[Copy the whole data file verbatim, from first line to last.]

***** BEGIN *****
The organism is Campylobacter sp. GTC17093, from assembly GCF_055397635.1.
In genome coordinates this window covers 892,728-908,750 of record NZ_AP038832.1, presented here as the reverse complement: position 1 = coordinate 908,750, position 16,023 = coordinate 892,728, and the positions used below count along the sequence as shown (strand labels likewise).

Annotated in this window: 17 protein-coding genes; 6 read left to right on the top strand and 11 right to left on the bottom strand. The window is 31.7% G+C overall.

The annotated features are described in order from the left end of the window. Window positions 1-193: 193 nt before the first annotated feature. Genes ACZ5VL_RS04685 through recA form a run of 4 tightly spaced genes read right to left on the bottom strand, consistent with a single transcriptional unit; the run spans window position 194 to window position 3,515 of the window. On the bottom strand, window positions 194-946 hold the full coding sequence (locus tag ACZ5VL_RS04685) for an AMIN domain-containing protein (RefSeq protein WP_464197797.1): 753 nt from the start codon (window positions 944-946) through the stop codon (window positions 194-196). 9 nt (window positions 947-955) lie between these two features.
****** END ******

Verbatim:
The organism is Campylobacter sp. GTC17093, from assembly GCF_055397635.1.
In genome coordinates this window covers 892,728-908,750 of record NZ_AP038832.1, presented here as the reverse complement: position 1 = coordinate 908,750, position 16,023 = coordinate 892,728, and the positions used below count along the sequence as shown (strand labels likewise).

Annotated in this window: 17 protein-coding genes; 6 read left to right on the top strand and 11 right to left on the bottom strand. The window is 31.7% G+C overall.

The annotated features are described in order from the left end of the window. Window positions 1-193: 193 nt before the first annotated feature. Genes ACZ5VL_RS04685 through recA form a run of 4 tightly spaced genes read right to left on the bottom strand, consistent with a single transcriptional unit; the run spans window position 194 to window position 3,515 of the window. On the bottom strand, window positions 194-946 hold the full coding sequence (locus tag ACZ5VL_RS04685) for an AMIN domain-containing protein (RefSeq protein WP_464197797.1): 753 nt from the start codon (window positions 944-946) through the stop codon (window positions 194-196). 9 nt (window positions 947-955) lie between these two features.